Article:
If you buy and sell more than 3 properties in 5 years , you are a deemed trader and subject to tax on the profit
The same goes for shares and any other asset class  
The issue is that people simply dont include these gains in their tax return

Absolutely. The problem in our housing market is government, fees, taxes, red-tape and general pointless crap. More government in the form of capital gains will achieve nothing.

Increase tax = increased prices. 
Increased bureaucracy = increased prices. 
You'll find that a CGT also decreases supply to the housing market as many investors will change to a buy and hold strategy.  Unintended consequences. 

Happy123 - should have got comment of the day.

A silver lining perhaps? If more than 3 properties in 5 years results in tax, perhaps some of the most prolific money launderers are at least paying tax! Not on the proceeds of crime, but when they place it into legitimate investments; an indirect CGT? Sadly, they're probably onto this one too, and run transactions through different people and entities. The only saving grace then is not for IRD but for NZ Police because this sort of activity exhibits classic red flag indicators, to which real estate agents and lawyers are hopefully alert... 

You are very naive. You really think real estate agents or lawyers care? They don't. And I'm speaking from personal experience here.

Sorry for your personal experience (and I declare in fairness that I am a lawyer), but in my experience the vast majority of lawyers do care. Bar a few rotten apples as in any industry, the vast majority would be horrified to learn their services or their trust account has been used for laundering criminal funds.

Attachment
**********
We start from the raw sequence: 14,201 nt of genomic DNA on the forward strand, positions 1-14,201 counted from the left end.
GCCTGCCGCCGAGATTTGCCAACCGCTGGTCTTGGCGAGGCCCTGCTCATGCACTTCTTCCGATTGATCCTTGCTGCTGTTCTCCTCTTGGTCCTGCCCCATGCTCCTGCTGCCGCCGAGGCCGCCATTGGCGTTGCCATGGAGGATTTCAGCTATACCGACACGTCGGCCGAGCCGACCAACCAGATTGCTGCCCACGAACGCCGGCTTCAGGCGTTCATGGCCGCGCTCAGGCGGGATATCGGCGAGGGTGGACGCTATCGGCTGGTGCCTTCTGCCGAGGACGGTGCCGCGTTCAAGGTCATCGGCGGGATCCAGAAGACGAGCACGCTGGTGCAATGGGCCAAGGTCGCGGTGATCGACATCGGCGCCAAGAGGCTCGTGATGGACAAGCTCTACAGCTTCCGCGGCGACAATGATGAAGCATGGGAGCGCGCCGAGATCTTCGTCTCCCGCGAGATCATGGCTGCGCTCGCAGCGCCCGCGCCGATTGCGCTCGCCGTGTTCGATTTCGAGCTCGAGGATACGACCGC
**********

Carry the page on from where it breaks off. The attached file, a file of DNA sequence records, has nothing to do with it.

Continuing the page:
The issue, in my experience, is that many lawyers don't know what money laundering looks like, or key indicators they are obliged by law and by their professional obligations to be on the lookout for.
I accept you could say perhaps some don't care enough to figure it out, especially if it's law they should be following themselves. I don't have an easy answer to that...

it's going to get even higher now that they can't go to Canada and some restriction to Australia

Read to the bottom and there are 66,000 potential unhappy Canada applicants to flood NZ

Front pages of some Asian papers are going on about how Canada is stopping the business visa program. Can we expect the dirty money that was going there to be added to the amounts that is already coming into NZ? Spoke to a Bayleys agent last week and he was convinced its all Chinese money that is getting out of the homeland before it is discovered.